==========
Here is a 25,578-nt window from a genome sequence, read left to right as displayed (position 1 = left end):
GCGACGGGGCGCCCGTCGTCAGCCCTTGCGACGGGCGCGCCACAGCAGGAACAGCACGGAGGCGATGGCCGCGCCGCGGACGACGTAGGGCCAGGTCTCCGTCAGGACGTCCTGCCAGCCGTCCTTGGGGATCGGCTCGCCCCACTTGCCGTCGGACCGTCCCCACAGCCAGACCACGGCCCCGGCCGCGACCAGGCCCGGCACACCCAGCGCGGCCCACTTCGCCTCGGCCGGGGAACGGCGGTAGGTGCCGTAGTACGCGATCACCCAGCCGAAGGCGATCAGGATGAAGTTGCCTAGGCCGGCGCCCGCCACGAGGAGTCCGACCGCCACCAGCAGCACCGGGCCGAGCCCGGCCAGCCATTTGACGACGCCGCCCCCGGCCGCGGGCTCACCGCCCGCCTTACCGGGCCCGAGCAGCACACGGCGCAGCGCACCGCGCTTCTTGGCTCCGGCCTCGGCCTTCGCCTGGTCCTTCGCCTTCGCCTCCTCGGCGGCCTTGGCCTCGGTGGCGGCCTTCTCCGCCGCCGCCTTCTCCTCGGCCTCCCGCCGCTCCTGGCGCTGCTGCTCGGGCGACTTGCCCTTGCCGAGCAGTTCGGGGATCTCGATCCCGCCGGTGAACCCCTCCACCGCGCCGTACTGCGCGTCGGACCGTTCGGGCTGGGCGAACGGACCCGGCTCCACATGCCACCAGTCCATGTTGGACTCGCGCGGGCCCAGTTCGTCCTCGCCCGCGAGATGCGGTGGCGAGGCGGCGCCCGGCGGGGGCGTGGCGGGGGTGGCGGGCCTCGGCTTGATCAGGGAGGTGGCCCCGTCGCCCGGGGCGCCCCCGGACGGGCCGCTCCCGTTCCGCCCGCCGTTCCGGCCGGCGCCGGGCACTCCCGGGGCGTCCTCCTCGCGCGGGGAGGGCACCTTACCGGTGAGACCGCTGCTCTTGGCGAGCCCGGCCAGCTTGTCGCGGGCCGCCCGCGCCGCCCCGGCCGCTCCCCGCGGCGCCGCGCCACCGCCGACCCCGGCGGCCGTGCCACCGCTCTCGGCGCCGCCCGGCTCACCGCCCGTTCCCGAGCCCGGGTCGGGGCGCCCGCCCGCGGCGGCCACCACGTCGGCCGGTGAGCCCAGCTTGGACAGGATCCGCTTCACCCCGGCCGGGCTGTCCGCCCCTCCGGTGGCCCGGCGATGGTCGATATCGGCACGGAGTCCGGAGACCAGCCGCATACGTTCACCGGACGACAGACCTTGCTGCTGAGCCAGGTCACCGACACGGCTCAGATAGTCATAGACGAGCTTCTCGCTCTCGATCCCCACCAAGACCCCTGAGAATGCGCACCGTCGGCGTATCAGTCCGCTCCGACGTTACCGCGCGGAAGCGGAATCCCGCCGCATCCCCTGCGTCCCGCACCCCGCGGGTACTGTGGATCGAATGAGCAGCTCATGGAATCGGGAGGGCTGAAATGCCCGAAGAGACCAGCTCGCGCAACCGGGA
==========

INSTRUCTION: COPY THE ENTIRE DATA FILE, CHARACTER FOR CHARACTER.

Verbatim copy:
Here is a 25,578-nt window from a genome sequence, read left to right as displayed (position 1 = left end):
GCGACGGGGCGCCCGTCGTCAGCCCTTGCGACGGGCGCGCCACAGCAGGAACAGCACGGAGGCGATGGCCGCGCCGCGGACGACGTAGGGCCAGGTCTCCGTCAGGACGTCCTGCCAGCCGTCCTTGGGGATCGGCTCGCCCCACTTGCCGTCGGACCGTCCCCACAGCCAGACCACGGCCCCGGCCGCGACCAGGCCCGGCACACCCAGCGCGGCCCACTTCGCCTCGGCCGGGGAACGGCGGTAGGTGCCGTAGTACGCGATCACCCAGCCGAAGGCGATCAGGATGAAGTTGCCTAGGCCGGCGCCCGCCACGAGGAGTCCGACCGCCACCAGCAGCACCGGGCCGAGCCCGGCCAGCCATTTGACGACGCCGCCCCCGGCCGCGGGCTCACCGCCCGCCTTACCGGGCCCGAGCAGCACACGGCGCAGCGCACCGCGCTTCTTGGCTCCGGCCTCGGCCTTCGCCTGGTCCTTCGCCTTCGCCTCCTCGGCGGCCTTGGCCTCGGTGGCGGCCTTCTCCGCCGCCGCCTTCTCCTCGGCCTCCCGCCGCTCCTGGCGCTGCTGCTCGGGCGACTTGCCCTTGCCGAGCAGTTCGGGGATCTCGATCCCGCCGGTGAACCCCTCCACCGCGCCGTACTGCGCGTCGGACCGTTCGGGCTGGGCGAACGGACCCGGCTCCACATGCCACCAGTCCATGTTGGACTCGCGCGGGCCCAGTTCGTCCTCGCCCGCGAGATGCGGTGGCGAGGCGGCGCCCGGCGGGGGCGTGGCGGGGGTGGCGGGCCTCGGCTTGATCAGGGAGGTGGCCCCGTCGCCCGGGGCGCCCCCGGACGGGCCGCTCCCGTTCCGCCCGCCGTTCCGGCCGGCGCCGGGCACTCCCGGGGCGTCCTCCTCGCGCGGGGAGGGCACCTTACCGGTGAGACCGCTGCTCTTGGCGAGCCCGGCCAGCTTGTCGCGGGCCGCCCGCGCCGCCCCGGCCGCTCCCCGCGGCGCCGCGCCACCGCCGACCCCGGCGGCCGTGCCACCGCTCTCGGCGCCGCCCGGCTCACCGCCCGTTCCCGAGCCCGGGTCGGGGCGCCCGCCCGCGGCGGCCACCACGTCGGCCGGTGAGCCCAGCTTGGACAGGATCCGCTTCACCCCGGCCGGGCTGTCCGCCCCTCCGGTGGCCCGGCGATGGTCGATATCGGCACGGAGTCCGGAGACCAGCCGCATACGTTCACCGGACGACAGACCTTGCTGCTGAGCCAGGTCACCGACACGGCTCAGATAGTCATAGACGAGCTTCTCGCTCTCGATCCCCACCAAGACCCCTGAGAATGCGCACCGTCGGCGTATCAGTCCGCTCCGACGTTACCGCGCGGAAGCGGAATCCCGCCGCATCCCCTGCGTCCCGCACCCCGCGGGTACTGTGGATCGAATGAGCAGCTCATGGAATCGGGAGGGCTGAAATGCCCGAAGAGACCAGCTCGCGCAACCGGGA